Ottawa County officials decided this week that they will not follow the City of Miami's lead and increase the benchmark for determining substantial damage of flooded properties.

“To change anything at this point will be too confusing,” said Ottawa County Commission Chairman Russell Earls. “We are going to proceed just as we have.”

Michael Payton, the county's floodplain administrator, said he is using a “case-by-case” approach in determining damages and is not leaning too hard on any benchmark.

Payton makes an initial determination upon visual inspection of flooded properties as to whether or not the home has suffered damage in excess of 50 percent of the home value.

“If I believe the damage is less than 50 percent, I issue a permit for construction right then,” Payton said.

If the property does appear to have substantial damage, and the property owner agrees, the property owner and Payton sign a document confirming the substantial damage.

Substantial damage, as defined by the Federal Emergency Management Agency, is declaired when the cost to repair a property exceeds more than half the home value.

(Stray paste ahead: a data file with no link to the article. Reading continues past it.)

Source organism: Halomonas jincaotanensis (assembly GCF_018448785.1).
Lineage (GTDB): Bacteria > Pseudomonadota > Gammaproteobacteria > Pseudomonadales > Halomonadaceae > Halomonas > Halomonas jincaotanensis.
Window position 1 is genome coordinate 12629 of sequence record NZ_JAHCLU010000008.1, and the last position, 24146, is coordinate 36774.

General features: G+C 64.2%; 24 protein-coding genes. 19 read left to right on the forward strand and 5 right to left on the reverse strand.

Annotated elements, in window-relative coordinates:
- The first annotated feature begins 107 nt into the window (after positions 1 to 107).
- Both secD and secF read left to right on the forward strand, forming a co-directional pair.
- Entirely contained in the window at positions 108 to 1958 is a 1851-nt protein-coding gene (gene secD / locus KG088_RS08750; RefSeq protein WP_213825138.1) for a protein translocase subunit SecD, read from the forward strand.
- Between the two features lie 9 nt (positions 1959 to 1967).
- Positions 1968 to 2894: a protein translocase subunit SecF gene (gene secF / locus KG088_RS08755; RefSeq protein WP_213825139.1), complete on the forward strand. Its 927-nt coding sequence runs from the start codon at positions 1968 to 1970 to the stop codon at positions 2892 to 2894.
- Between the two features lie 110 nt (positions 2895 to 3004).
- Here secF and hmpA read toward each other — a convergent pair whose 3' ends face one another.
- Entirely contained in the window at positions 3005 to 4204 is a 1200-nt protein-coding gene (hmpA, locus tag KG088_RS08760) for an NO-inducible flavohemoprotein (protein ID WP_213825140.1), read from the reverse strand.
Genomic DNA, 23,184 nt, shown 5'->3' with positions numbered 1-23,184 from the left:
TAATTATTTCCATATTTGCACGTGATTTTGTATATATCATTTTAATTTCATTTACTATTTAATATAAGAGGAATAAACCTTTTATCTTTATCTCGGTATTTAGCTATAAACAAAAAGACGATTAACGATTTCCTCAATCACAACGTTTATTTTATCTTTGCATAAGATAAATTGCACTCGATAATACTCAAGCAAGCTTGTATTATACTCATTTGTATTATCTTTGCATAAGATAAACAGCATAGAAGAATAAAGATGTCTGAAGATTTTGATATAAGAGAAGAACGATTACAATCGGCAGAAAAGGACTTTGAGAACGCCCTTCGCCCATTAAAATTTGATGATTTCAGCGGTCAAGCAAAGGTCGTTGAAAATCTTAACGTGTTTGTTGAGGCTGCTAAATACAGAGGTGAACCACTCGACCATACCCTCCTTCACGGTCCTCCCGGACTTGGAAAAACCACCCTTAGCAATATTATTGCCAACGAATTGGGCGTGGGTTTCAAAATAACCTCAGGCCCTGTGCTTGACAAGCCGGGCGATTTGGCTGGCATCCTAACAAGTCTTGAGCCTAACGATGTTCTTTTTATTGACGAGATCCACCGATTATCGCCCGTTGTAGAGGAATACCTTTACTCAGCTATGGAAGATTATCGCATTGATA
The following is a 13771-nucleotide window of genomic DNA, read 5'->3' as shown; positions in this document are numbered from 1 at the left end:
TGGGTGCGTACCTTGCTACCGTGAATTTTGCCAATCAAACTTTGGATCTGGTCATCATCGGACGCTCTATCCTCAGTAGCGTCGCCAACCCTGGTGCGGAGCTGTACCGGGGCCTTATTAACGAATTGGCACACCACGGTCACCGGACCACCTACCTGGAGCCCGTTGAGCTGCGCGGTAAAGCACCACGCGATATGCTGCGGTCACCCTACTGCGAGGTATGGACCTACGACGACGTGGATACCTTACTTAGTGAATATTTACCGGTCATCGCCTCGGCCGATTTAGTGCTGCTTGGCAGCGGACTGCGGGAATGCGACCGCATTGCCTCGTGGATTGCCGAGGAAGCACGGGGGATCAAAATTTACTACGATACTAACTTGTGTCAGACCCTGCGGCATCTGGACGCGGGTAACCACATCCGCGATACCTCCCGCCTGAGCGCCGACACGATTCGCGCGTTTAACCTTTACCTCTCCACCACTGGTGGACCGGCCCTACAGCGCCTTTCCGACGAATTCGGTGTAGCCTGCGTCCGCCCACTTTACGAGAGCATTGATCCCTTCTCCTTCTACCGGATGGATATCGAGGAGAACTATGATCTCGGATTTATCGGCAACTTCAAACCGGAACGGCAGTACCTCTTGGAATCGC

Property owners who want to proceed with construction, despite an initial determination of substantial damage, can appeal the decision and plead for an exception.

The appeal process begins with presentation of a certified pre-flood fair market value property appraisal and a licensed construction company's detailed cost estimate to repair the damage.

“If the property owner can show me that the damage does not exceed 50 percent, I will issue a permit for construction,” Payton said.

If the property owner and the floodplain administrator still cannot agree on substantial damage, the property owner may still seek a variance from the Ottawa County Floodplain Board. The appeal can progress from there to the county excise board and, lastly, to district court.

“The important thing that people need to know is that they can't do any type of construction or demolition on their property without a permit,” District Attorney Eddie Wyant said. “Those who violate the permitting process face $500 fine and up to one year in jail. Each day in violation is a new and separate offense.”

For more information regarding assessments of properties in Ottawa County, contact the office of the Ottawa County Floodplain Administrator at 542-9408.